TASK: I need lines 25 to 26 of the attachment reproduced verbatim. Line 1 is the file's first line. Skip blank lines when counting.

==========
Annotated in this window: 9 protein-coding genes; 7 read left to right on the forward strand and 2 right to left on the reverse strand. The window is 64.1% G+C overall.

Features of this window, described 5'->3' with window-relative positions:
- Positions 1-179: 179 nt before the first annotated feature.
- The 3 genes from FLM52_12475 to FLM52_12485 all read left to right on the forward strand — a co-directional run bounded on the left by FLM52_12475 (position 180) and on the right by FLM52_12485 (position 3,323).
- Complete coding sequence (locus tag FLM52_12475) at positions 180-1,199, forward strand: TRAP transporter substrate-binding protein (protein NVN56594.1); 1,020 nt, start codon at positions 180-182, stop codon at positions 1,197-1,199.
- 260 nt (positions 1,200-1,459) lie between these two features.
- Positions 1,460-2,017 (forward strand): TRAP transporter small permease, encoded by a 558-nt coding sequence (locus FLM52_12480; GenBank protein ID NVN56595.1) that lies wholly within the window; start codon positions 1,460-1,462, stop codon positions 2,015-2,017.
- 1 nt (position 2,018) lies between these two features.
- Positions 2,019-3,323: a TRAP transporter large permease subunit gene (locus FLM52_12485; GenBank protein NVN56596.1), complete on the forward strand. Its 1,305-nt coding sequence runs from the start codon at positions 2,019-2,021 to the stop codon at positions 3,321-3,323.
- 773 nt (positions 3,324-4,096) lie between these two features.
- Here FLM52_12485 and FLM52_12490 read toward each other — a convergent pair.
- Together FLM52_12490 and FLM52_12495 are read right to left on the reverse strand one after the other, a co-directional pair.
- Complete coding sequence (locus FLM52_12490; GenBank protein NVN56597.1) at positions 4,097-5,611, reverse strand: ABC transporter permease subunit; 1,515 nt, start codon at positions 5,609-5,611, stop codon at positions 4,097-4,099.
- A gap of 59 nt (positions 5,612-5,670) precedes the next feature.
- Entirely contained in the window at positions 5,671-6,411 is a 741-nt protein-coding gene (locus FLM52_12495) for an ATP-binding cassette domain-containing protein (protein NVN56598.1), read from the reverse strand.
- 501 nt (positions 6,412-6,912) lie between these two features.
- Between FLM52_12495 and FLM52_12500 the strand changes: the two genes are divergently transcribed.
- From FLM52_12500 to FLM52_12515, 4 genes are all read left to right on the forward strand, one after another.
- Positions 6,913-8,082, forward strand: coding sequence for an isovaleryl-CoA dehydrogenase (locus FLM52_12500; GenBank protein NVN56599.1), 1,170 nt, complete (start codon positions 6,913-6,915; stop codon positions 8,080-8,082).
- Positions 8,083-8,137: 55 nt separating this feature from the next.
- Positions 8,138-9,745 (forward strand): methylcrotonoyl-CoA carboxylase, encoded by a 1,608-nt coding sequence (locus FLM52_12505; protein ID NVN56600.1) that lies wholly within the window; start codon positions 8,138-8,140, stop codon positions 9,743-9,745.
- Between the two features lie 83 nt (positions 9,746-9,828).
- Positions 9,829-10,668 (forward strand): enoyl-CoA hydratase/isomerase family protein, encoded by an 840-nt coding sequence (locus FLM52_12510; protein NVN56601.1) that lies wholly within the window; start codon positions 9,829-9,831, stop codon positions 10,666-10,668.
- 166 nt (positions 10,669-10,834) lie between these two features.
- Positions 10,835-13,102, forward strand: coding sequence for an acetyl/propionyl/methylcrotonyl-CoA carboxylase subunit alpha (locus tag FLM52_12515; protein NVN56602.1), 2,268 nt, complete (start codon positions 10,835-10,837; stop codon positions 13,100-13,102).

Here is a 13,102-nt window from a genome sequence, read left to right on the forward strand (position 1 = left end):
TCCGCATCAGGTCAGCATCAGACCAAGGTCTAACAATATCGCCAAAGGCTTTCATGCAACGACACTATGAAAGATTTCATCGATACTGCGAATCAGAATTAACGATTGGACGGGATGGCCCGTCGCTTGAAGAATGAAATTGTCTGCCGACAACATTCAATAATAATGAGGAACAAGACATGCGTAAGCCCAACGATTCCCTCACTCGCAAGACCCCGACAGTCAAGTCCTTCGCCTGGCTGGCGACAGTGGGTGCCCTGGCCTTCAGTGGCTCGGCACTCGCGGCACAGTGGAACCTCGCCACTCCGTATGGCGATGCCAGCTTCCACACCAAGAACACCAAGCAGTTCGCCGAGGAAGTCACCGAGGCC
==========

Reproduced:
- Positions 10,835-13,102, forward strand: coding sequence for an acetyl/propionyl/methylcrotonyl-CoA carboxylase subunit alpha (locus tag FLM52_12515; protein NVN56602.1), 2,268 nt, complete (start codon positions 10,835-10,837; stop codon positions 13,100-13,102).

Here is a 13,102-nt window from a genome sequence, read left to right on the forward strand (position 1 = left end):